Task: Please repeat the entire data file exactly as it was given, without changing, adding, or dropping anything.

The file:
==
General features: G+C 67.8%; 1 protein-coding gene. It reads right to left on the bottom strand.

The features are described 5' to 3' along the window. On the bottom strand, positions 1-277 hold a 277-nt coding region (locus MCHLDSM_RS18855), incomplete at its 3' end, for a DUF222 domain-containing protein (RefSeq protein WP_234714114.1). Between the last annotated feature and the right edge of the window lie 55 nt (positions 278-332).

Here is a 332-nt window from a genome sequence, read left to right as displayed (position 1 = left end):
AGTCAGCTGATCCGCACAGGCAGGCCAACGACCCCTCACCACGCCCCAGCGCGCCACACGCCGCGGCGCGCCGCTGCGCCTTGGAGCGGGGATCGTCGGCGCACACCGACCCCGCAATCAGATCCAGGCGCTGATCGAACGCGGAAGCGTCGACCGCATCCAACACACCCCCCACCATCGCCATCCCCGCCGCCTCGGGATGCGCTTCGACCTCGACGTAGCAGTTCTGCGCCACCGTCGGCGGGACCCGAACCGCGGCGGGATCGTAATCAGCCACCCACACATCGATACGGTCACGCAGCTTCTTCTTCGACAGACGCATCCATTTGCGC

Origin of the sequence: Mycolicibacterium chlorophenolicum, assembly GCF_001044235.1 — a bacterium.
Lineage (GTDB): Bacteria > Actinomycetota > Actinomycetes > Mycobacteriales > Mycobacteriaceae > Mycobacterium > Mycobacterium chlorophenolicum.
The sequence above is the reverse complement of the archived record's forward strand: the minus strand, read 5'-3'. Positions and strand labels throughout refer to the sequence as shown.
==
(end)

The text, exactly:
General features: G+C 67.8%; 1 protein-coding gene. It reads right to left on the bottom strand.

The features are described 5' to 3' along the window. On the bottom strand, positions 1-277 hold a 277-nt coding region (locus MCHLDSM_RS18855), incomplete at its 3' end, for a DUF222 domain-containing protein (RefSeq protein WP_234714114.1). Between the last annotated feature and the right edge of the window lie 55 nt (positions 278-332).

Here is a 332-nt window from a genome sequence, read left to right as displayed (position 1 = left end):
AGTCAGCTGATCCGCACAGGCAGGCCAACGACCCCTCACCACGCCCCAGCGCGCCACACGCCGCGGCGCGCCGCTGCGCCTTGGAGCGGGGATCGTCGGCGCACACCGACCCCGCAATCAGATCCAGGCGCTGATCGAACGCGGAAGCGTCGACCGCATCCAACACACCCCCCACCATCGCCATCCCCGCCGCCTCGGGATGCGCTTCGACCTCGACGTAGCAGTTCTGCGCCACCGTCGGCGGGACCCGAACCGCGGCGGGATCGTAATCAGCCACCCACACATCGATACGGTCACGCAGCTTCTTCTTCGACAGACGCATCCATTTGCGC

Origin of the sequence: Mycolicibacterium chlorophenolicum, assembly GCF_001044235.1 — a bacterium.
Lineage (GTDB): Bacteria > Actinomycetota > Actinomycetes > Mycobacteriales > Mycobacteriaceae > Mycobacterium > Mycobacterium chlorophenolicum.
The sequence above is the reverse complement of the archived record's forward strand: the minus strand, read 5'-3'. Positions and strand labels throughout refer to the sequence as shown.